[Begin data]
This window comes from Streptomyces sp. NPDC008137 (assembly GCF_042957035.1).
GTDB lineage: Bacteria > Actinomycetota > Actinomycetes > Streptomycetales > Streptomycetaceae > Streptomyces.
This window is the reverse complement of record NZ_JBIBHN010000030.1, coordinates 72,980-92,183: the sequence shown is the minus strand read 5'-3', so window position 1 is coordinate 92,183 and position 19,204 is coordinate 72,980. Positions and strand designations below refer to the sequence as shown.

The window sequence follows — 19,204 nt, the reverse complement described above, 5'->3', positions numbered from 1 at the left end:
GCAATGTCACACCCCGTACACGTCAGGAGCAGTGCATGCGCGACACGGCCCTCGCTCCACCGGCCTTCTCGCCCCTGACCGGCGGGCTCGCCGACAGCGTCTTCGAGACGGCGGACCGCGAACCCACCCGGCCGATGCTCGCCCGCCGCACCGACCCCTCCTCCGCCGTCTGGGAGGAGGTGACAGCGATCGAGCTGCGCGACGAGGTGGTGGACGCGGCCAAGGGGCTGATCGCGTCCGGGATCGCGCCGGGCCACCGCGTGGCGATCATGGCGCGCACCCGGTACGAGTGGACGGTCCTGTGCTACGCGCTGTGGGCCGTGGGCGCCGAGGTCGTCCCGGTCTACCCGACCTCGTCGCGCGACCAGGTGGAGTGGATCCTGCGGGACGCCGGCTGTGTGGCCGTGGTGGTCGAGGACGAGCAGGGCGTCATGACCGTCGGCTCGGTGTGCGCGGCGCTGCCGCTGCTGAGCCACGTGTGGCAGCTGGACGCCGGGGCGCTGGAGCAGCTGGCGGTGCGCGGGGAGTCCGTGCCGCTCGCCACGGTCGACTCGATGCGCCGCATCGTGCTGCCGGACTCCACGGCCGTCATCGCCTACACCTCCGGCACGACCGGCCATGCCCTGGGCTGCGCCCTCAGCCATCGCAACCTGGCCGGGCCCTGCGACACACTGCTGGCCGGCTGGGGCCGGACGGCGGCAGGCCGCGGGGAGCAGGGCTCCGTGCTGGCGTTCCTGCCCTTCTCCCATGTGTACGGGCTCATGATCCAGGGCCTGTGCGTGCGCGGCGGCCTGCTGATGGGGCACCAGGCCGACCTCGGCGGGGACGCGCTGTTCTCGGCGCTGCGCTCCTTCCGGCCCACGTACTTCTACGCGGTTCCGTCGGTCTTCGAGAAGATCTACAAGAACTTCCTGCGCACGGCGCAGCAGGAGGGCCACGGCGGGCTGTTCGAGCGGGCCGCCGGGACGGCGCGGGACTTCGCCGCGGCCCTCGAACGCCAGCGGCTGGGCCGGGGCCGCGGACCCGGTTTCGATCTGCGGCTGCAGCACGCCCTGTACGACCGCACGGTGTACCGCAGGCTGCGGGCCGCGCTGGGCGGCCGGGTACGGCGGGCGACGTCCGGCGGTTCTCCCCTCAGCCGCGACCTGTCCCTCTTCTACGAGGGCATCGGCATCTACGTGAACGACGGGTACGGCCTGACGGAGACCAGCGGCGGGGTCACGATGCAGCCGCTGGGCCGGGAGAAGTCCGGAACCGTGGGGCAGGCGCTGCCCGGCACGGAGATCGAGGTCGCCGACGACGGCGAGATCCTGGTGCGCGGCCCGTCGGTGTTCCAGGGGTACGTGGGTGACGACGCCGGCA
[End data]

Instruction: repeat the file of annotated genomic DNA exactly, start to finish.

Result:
This window comes from Streptomyces sp. NPDC008137 (assembly GCF_042957035.1).
GTDB lineage: Bacteria > Actinomycetota > Actinomycetes > Streptomycetales > Streptomycetaceae > Streptomyces.
This window is the reverse complement of record NZ_JBIBHN010000030.1, coordinates 72,980-92,183: the sequence shown is the minus strand read 5'-3', so window position 1 is coordinate 92,183 and position 19,204 is coordinate 72,980. Positions and strand designations below refer to the sequence as shown.

The window sequence follows — 19,204 nt, the reverse complement described above, 5'->3', positions numbered from 1 at the left end:
GCAATGTCACACCCCGTACACGTCAGGAGCAGTGCATGCGCGACACGGCCCTCGCTCCACCGGCCTTCTCGCCCCTGACCGGCGGGCTCGCCGACAGCGTCTTCGAGACGGCGGACCGCGAACCCACCCGGCCGATGCTCGCCCGCCGCACCGACCCCTCCTCCGCCGTCTGGGAGGAGGTGACAGCGATCGAGCTGCGCGACGAGGTGGTGGACGCGGCCAAGGGGCTGATCGCGTCCGGGATCGCGCCGGGCCACCGCGTGGCGATCATGGCGCGCACCCGGTACGAGTGGACGGTCCTGTGCTACGCGCTGTGGGCCGTGGGCGCCGAGGTCGTCCCGGTCTACCCGACCTCGTCGCGCGACCAGGTGGAGTGGATCCTGCGGGACGCCGGCTGTGTGGCCGTGGTGGTCGAGGACGAGCAGGGCGTCATGACCGTCGGCTCGGTGTGCGCGGCGCTGCCGCTGCTGAGCCACGTGTGGCAGCTGGACGCCGGGGCGCTGGAGCAGCTGGCGGTGCGCGGGGAGTCCGTGCCGCTCGCCACGGTCGACTCGATGCGCCGCATCGTGCTGCCGGACTCCACGGCCGTCATCGCCTACACCTCCGGCACGACCGGCCATGCCCTGGGCTGCGCCCTCAGCCATCGCAACCTGGCCGGGCCCTGCGACACACTGCTGGCCGGCTGGGGCCGGACGGCGGCAGGCCGCGGGGAGCAGGGCTCCGTGCTGGCGTTCCTGCCCTTCTCCCATGTGTACGGGCTCATGATCCAGGGCCTGTGCGTGCGCGGCGGCCTGCTGATGGGGCACCAGGCCGACCTCGGCGGGGACGCGCTGTTCTCGGCGCTGCGCTCCTTCCGGCCCACGTACTTCTACGCGGTTCCGTCGGTCTTCGAGAAGATCTACAAGAACTTCCTGCGCACGGCGCAGCAGGAGGGCCACGGCGGGCTGTTCGAGCGGGCCGCCGGGACGGCGCGGGACTTCGCCGCGGCCCTCGAACGCCAGCGGCTGGGCCGGGGCCGCGGACCCGGTTTCGATCTGCGGCTGCAGCACGCCCTGTACGACCGCACGGTGTACCGCAGGCTGCGGGCCGCGCTGGGCGGCCGGGTACGGCGGGCGACGTCCGGCGGTTCTCCCCTCAGCCGCGACCTGTCCCTCTTCTACGAGGGCATCGGCATCTACGTGAACGACGGGTACGGCCTGACGGAGACCAGCGGCGGGGTCACGATGCAGCCGCTGGGCCGGGAGAAGTCCGGAACCGTGGGGCAGGCGCTGCCCGGCACGGAGATCGAGGTCGCCGACGACGGCGAGATCCTGGTGCGCGGCCCGTCGGTGTTCCAGGGGTACGTGGGTGACGACGCCGGCA